Yes, people don’t really distinguish between life satisfaction
and happiness. At one point I was saying the word
“happiness” should be retired because it’s so ambiguous. But
if it’s to be retained, it should be applied to experience, and
what you think about your life should be called “satisfaction”
or some other word.
There’s such a dilemma about defining subjective well-being. All of us prefer unitary definitions to definitions that
are all over the place. But for this one, a unitary definition
doesn’t work because you cannot ignore life satisfaction as
a measure of well-being. And the reason you cannot ignore
it is that this is what people want to achieve. People have
goals, and they want to achieve those goals. And the tradeoff
between the misery of diapers and measles and all that, and
just the joy of children, are incommensurate. I mean it’s clear
that one of them is vastly more important than the other. So,
this is one way of looking at it.
On the other hand, you really cannot ignore the
experiencing self either. So how do you find a balance between
these two not entirely compatible ways of looking at life and
happiness and well-being? That’s unsolved. I haven’t solved it.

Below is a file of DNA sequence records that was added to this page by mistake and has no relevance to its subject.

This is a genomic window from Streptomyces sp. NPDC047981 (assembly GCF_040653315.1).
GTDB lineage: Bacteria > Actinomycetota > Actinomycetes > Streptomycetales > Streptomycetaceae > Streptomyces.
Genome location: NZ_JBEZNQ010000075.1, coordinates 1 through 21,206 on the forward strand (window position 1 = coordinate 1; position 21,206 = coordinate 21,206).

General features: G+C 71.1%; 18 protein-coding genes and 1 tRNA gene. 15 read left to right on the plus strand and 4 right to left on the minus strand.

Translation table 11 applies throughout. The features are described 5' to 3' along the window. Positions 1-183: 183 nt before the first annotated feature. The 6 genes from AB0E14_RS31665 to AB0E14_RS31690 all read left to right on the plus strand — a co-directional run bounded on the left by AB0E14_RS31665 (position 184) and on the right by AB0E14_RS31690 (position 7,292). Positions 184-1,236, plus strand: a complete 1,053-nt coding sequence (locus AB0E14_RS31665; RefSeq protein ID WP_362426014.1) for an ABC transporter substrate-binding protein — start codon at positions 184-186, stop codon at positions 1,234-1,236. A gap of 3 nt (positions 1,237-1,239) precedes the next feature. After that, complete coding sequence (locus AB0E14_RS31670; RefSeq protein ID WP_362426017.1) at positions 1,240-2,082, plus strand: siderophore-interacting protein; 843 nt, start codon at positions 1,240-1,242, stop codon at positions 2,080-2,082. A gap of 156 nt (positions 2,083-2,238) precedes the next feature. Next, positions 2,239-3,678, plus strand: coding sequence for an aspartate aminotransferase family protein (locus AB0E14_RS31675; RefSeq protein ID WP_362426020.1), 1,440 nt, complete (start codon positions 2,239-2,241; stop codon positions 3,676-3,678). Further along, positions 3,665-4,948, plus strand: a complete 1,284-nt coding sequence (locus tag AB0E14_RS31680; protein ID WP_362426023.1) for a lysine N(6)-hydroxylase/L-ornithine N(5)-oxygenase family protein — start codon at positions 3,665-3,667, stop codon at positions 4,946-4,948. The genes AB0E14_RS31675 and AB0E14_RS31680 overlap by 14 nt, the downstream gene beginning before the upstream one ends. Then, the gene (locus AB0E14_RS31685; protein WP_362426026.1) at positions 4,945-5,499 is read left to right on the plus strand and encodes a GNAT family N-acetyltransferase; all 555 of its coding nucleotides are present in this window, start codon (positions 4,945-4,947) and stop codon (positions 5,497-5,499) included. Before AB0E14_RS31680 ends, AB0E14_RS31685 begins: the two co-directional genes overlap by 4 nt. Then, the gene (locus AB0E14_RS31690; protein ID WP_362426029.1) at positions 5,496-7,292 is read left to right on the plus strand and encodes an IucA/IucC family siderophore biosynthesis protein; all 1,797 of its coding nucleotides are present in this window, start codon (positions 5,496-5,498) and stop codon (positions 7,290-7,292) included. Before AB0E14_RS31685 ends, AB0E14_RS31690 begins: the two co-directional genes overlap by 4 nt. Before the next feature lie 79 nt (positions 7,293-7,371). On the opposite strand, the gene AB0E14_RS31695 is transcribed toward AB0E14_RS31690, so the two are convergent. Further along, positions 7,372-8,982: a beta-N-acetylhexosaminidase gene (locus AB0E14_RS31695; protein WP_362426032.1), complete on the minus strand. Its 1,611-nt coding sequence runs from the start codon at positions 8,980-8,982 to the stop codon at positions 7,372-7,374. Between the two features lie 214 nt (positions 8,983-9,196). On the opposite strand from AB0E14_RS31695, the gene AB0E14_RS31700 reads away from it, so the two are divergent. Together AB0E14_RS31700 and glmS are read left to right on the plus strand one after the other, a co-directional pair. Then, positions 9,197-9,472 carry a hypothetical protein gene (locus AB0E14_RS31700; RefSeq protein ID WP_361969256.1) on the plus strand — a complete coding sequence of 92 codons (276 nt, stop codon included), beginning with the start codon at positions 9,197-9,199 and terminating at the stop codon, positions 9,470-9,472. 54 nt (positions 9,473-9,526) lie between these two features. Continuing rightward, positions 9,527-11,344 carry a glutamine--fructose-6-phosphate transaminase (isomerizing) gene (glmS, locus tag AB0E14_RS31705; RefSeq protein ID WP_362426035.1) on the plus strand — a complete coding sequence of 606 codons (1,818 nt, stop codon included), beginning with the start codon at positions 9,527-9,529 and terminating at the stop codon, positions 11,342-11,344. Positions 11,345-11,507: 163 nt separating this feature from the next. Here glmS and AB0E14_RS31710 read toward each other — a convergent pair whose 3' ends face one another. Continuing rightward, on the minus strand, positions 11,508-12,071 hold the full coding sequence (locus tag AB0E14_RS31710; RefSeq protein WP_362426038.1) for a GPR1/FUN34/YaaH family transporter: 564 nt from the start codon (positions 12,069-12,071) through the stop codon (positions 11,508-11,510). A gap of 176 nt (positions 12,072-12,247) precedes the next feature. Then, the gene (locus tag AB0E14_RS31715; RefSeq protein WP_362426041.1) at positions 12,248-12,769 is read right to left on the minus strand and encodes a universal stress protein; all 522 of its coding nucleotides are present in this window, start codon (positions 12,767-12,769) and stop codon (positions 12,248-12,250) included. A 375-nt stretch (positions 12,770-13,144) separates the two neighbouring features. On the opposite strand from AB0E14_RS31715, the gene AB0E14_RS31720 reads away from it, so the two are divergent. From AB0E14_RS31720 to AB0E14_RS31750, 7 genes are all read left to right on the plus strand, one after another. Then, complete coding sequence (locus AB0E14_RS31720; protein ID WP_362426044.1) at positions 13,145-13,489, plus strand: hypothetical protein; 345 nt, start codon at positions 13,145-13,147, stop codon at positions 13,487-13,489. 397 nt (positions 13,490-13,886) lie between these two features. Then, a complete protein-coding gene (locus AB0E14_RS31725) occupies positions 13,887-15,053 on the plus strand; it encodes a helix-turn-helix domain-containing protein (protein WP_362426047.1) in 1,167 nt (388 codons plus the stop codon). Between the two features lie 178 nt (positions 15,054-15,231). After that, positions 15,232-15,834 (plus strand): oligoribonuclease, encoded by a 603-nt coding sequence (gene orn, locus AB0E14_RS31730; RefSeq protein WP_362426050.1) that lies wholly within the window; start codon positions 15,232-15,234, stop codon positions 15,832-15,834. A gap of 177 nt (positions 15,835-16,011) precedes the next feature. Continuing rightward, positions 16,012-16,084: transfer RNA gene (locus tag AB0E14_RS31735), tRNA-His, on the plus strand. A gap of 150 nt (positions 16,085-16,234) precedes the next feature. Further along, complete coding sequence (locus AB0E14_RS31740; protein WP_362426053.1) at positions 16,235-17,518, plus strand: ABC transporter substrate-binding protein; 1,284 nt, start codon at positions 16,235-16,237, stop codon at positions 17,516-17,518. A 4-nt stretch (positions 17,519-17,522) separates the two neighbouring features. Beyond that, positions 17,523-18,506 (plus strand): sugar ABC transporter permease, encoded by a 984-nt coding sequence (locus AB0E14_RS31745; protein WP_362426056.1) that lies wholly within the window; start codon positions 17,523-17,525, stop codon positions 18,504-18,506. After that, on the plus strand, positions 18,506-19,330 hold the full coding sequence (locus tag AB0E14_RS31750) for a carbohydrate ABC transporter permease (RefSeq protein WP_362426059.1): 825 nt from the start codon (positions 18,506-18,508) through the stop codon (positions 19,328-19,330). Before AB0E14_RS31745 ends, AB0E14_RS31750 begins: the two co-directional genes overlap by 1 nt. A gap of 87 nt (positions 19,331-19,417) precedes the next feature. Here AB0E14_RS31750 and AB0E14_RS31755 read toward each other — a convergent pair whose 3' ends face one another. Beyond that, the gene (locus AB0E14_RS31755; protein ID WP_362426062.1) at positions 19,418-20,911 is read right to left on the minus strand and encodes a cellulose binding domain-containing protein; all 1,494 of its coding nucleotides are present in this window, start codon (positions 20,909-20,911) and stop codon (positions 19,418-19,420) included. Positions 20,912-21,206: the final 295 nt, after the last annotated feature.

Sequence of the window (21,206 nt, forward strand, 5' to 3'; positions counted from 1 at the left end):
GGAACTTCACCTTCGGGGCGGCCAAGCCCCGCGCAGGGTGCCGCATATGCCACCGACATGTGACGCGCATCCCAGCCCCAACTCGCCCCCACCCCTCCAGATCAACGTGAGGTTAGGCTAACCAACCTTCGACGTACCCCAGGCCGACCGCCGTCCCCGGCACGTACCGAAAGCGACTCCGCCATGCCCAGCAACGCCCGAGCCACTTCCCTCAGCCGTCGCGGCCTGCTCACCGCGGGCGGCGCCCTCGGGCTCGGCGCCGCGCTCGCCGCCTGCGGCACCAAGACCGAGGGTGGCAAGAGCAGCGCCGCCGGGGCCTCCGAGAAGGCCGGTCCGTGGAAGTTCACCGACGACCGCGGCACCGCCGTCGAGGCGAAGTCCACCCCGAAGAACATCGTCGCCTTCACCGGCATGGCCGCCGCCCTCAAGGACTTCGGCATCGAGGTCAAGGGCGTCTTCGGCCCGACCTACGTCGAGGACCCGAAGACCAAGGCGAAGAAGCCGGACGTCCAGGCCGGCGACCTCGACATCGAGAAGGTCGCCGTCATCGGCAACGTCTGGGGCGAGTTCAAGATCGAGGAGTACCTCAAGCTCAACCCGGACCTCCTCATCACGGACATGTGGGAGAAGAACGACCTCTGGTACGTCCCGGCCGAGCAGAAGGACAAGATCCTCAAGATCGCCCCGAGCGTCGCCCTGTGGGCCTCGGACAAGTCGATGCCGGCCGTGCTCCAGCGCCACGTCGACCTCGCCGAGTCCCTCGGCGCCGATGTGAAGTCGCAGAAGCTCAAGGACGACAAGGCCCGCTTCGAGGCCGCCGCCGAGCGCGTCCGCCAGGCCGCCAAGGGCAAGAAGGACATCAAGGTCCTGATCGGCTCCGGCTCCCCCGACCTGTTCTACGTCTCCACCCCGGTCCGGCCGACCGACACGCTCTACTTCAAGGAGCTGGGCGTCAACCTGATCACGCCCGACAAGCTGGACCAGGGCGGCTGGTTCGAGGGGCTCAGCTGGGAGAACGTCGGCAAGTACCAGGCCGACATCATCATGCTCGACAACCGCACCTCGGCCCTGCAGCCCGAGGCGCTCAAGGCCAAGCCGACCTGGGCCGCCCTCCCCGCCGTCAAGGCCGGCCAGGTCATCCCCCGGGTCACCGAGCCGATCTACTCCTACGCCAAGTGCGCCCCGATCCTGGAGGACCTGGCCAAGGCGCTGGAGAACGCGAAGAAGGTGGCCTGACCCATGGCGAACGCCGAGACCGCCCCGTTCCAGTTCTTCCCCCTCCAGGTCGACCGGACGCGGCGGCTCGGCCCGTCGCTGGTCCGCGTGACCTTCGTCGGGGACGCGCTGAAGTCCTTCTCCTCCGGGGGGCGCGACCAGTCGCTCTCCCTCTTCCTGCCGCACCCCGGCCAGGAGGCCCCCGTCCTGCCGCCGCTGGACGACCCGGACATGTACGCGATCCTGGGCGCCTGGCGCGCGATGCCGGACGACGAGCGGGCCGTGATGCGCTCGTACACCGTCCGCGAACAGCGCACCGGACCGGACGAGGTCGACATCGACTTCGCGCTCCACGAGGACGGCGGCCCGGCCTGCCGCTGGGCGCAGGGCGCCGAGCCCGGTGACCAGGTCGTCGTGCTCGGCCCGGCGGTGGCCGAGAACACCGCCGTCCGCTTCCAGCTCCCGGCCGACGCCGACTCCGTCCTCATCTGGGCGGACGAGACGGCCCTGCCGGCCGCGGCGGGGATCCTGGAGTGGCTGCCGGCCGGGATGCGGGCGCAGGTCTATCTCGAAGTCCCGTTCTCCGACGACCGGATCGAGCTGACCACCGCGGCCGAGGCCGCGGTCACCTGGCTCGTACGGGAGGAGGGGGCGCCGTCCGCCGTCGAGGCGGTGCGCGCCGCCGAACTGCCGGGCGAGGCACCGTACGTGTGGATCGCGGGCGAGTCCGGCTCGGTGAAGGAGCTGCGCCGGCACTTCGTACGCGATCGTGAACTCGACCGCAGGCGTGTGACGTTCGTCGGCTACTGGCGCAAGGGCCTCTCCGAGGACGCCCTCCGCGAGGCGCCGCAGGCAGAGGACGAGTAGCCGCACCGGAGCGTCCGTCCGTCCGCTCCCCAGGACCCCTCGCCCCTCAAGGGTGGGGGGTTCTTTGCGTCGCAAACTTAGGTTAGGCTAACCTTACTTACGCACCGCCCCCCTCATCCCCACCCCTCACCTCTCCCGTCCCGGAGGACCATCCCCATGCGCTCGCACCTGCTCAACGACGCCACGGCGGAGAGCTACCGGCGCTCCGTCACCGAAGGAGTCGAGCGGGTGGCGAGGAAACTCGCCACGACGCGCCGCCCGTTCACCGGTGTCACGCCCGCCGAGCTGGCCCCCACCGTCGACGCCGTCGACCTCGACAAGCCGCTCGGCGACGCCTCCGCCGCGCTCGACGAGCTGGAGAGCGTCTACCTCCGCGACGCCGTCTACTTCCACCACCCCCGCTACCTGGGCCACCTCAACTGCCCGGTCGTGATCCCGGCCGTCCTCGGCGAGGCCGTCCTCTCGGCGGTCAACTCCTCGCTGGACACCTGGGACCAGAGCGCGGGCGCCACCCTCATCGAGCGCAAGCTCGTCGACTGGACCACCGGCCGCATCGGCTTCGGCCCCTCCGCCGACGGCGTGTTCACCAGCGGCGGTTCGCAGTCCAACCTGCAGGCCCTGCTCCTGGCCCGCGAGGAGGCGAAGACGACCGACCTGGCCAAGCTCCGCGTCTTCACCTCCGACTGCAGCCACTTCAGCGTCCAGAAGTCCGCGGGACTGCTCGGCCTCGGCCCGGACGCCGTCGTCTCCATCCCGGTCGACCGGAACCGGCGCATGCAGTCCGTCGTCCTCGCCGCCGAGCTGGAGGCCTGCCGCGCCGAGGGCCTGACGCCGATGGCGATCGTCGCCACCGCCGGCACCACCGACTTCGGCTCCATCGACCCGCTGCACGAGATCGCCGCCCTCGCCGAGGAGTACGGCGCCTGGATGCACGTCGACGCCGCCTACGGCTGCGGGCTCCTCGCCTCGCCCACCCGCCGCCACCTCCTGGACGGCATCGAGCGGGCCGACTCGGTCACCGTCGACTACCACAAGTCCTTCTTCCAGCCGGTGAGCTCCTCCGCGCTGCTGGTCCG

I take some pride in having raised the question, but I haven’t
solved the question.
one last question. your book was dedicated to
Amos Tversky, and painted a vivid portrait of how
you two worked together. Could you talk a bit
about that collaboration and how it made your
We were really exceptionally lucky. What we were doing and
the way we were doing it meshed very well. It turned out
we could do a lot of research while walking, by testing each
other’s intuitions, and so we didn’t need a lab. If the two of us
agreed that we shared the same intuition, collecting the data
and showing that other people shared the intuition became
almost secondary. We were pretty sure, and we were almost
Each of us found the other extremely interesting. That was
a joy and we knew it. We were particularly fortunate because
our skills overlapped enough that we understood each other
immediately, but we kept surprising each other, and that’s
because we had somewhat different skills. I was more intuitive
and he was more formal; he had the clearer mind. And the
combination really worked extremely well. We were very
lucky. That comes through, doesn’t it? n
The accuracy you expect.
The e;ciency you need.
Today’s leading brief cognitive
measure has been revised!
Up-to-date, brief, and reliable, the Wechsler
Abbreviated Scale of Intelligence®, Second
Edition (WASI®–II) maintains the structure of
the original WASI while o;ering new content
and improvements to provide greater utility
Updated norms for ages 6:0–90: 11
Flexible administration options
Simpli;ed administration and scoring
Closer parallels to WISC®–IV and
Call 800.627.7271 to place your
WASI–II kit order!
For more information visit
Copyright © 2012 Pearson Education, Inc. or its a;liate(s). All rights reserved. WAIS, WASI, Wechsler Abbreviated Scale of Intelligence, WISC, Pearson,
designfor Psi, and PsychCorparetrademarks, inthe U.S. and/orothercountriesof Pearson Education, Inc.oritsa;liate(s). 6191 02/12 A7P
6191-2011 WASI-II APA Monitor AD (TYSOCD) _f.indd 1
12/8/11 3: 18 PM